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Maternal and perinatal outcomes of induction of labor at term in the university clinics of Kinshasa, DR Congo

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DOI: 10.4236/ojog.2013.31A029    3,948 Downloads   6,416 Views   Citations

ABSTRACT

Objective: This paper aims at assessing outcomes following induction of labor and characteristics likely to predict vaginal delivery. Study design: This is a descriptive retrospective cohort study including all women with singleton pregnancies who delivered at term in the university clinics of Kinshasa, DR Congo, from January 01, 2006 until December 31, 2010. Induction was initiated regardless of cervical status. Methods of induction included: oxytocin perfusion, vaginal Misoprostol, intracervical insertion of the Foley catheter and amniotomy. Results of induction were compared in terms of failure of labor, cesarean section, fetal distress, and neonatal distress. Logistic regression was used to seek for independent contributing factors for adverse outcomes. Results: During the period of the study 115 patients at term (3.2%) were concerned with induction of labor. Means for maternal age, gestational age and weight at confinement were 30.5 ± 5.7 years, 37.95 ± 1.54 weeks and 69.3 ± 15.1 kg, respectively. The mean parity and gravidity were 2.4 ± 1.9 and 2.9 ± 1.9, respectively. The mean Bishop score was 6.2 ± 1.5 at the first induction, with 66 women (57.3%) having less than 7. Indications for induction were: preeclampsia (52 = 54.1%), premature rupture of membranes (34 = 29.5%), post term (17 = 14.6%), gestational diabetes (5 = 4.3%), stillbirth (5 = 4.3%), polyhydramnios (3 = 2.6%) and cardiopathy (1 = 0.8%). Methods of induction at the first attempt included: oxytocin (86 = 74.7%), vaginal misoprostol (20 = 17.3%), transcervical Foley catheter balloon (14 = 12.1%), and amniotomy (1 = 0.8%). Failure to induce uterine contraction at the first attempt was noted in 9/115 (7.8%) women. Vaginal delivery occurred in 78 (66.9%) women, and cesarean section in 34 (29.6%). The majority of cesarean sections were performed at the primary induction, most of them (29/34 = 85.3%) in women with bad Bishop score. Failure of induction was more likely to occur in association with high maternal weight (OR 6.8; CI 1.2 - 39.7), and somewhat birth weight (OR 2.1 but CI containing 1). Risk for cesarean section was increased in association with induction of labor in cases of high maternal weight (OR 10.3, CI 16.0 - 67.0), and somewhat of high birth weight (OR 2.3, but CI containing 1). Fetal distress was associated only with maternal weight (OR 15.7, CI 1.3 - 187.8), and neonatal distress only with Bishop score (OR 10.9, CI 1.1 - 108.0). Conclusion Induction of labor in our setting in order to get vaginal delivery is affected of a high risk of adverse outcomes such as failure of induction, cesarean delivery, fetal and neonatal distress. This risk is significantly influenced by maternal weight, birth weight and Bishop score. Lack of worse outcomes between the first and the subsequent attempts to induce labor can be regarded as a reason to try induction even in the presence of unfavorable cervix.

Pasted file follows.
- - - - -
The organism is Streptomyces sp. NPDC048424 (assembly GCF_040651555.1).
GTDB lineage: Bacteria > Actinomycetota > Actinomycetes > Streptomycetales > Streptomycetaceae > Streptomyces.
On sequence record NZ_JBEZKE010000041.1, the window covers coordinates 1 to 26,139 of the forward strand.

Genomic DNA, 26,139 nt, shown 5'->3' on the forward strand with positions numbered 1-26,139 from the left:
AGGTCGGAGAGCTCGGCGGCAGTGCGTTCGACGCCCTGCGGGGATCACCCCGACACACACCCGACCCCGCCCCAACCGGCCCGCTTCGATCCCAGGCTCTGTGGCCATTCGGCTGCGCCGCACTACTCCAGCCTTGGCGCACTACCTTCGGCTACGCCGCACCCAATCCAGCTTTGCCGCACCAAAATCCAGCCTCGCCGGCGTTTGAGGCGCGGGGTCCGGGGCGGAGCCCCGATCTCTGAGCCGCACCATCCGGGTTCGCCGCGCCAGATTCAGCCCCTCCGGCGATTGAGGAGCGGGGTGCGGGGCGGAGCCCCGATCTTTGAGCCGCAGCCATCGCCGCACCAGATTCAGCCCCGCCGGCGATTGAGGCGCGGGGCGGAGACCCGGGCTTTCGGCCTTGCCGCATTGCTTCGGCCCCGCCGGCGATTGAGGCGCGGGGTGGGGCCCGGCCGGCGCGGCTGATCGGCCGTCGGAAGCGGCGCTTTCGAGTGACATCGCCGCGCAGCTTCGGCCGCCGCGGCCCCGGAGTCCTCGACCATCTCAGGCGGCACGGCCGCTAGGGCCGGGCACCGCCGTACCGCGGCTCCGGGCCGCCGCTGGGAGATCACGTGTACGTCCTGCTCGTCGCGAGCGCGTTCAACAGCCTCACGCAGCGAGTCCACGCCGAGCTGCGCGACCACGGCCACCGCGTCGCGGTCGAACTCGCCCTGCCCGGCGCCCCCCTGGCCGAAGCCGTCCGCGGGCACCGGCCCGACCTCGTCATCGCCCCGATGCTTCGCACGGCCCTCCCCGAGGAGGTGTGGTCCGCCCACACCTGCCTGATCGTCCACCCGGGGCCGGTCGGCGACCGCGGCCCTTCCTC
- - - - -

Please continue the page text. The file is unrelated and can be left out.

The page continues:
Conflicts of Interest

The authors declare no conflicts of interest.

Cite this paper

Tandu-Umba, B. , Tshibangu, R. and Muela, A. (2013) Maternal and perinatal outcomes of induction of labor at term in the university clinics of Kinshasa, DR Congo. Open Journal of Obstetrics and Gynecology, 3, 154-157. doi: 10.4236/ojog.2013.31A029.

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